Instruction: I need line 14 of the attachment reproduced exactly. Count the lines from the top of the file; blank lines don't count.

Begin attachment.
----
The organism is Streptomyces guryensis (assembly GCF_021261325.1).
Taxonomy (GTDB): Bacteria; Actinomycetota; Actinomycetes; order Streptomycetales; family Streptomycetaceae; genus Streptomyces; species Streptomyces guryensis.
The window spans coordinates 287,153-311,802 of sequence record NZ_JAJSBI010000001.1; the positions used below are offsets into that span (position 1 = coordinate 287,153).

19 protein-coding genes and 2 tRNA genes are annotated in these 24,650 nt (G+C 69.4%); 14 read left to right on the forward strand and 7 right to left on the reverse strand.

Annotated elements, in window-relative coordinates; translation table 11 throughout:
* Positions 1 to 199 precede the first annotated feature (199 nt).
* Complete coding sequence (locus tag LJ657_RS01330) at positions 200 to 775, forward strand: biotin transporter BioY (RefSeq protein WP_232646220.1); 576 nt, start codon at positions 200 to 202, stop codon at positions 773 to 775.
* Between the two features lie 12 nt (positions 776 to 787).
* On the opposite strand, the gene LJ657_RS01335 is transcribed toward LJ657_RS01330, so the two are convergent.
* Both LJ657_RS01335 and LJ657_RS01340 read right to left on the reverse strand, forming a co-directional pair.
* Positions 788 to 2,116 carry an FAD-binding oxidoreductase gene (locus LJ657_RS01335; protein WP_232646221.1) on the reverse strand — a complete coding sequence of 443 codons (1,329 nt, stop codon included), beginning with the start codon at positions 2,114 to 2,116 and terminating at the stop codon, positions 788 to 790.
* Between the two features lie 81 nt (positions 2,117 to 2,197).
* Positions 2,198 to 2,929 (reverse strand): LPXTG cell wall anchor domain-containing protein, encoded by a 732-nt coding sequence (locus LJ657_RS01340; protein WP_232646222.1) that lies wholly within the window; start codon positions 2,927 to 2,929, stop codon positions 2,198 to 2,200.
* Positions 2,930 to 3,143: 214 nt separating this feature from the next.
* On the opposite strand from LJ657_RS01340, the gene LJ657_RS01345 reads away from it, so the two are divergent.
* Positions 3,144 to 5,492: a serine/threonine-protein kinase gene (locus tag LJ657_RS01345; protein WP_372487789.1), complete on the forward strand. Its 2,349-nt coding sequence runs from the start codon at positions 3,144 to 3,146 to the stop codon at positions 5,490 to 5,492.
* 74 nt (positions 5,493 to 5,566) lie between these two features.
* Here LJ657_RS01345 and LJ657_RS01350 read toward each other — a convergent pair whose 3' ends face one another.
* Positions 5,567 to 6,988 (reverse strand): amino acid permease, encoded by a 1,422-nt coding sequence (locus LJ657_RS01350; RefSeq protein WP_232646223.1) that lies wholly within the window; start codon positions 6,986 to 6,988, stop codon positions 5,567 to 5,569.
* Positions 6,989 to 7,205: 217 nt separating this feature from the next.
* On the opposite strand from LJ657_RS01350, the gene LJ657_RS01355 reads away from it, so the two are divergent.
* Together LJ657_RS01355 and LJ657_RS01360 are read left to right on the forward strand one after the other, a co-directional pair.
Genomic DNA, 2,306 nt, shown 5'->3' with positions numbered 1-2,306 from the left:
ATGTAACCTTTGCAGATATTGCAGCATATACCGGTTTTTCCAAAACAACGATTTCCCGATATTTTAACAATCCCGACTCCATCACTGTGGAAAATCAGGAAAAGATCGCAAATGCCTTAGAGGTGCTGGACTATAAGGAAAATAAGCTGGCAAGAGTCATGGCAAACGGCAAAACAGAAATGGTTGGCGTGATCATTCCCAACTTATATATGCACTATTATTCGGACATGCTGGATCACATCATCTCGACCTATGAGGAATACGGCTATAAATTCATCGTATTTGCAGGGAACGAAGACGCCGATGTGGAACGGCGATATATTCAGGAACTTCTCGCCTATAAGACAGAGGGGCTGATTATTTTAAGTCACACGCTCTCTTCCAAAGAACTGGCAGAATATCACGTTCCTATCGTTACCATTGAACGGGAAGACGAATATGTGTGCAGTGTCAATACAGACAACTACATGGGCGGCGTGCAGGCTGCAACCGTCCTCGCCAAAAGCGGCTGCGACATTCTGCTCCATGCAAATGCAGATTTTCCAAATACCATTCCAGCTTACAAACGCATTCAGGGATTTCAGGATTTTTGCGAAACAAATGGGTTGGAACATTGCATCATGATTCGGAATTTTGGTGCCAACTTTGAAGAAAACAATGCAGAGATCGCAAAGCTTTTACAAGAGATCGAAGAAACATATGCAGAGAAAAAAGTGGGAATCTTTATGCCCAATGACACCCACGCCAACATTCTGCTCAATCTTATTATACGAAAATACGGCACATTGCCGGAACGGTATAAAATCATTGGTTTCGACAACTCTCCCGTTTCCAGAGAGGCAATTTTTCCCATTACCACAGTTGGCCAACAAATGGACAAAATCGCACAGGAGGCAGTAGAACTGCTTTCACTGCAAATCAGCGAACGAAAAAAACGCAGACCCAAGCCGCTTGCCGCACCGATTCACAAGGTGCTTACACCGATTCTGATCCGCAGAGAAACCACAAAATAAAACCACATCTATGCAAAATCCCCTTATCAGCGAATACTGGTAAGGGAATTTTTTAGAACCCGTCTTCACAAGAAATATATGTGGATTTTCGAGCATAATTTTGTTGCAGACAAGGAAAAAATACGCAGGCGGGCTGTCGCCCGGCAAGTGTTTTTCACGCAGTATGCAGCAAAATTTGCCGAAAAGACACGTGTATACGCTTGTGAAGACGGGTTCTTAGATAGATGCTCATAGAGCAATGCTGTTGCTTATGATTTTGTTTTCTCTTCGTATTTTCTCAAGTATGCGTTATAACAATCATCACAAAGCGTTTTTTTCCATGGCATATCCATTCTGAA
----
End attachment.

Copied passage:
* Positions 2,930 to 3,143: 214 nt separating this feature from the next.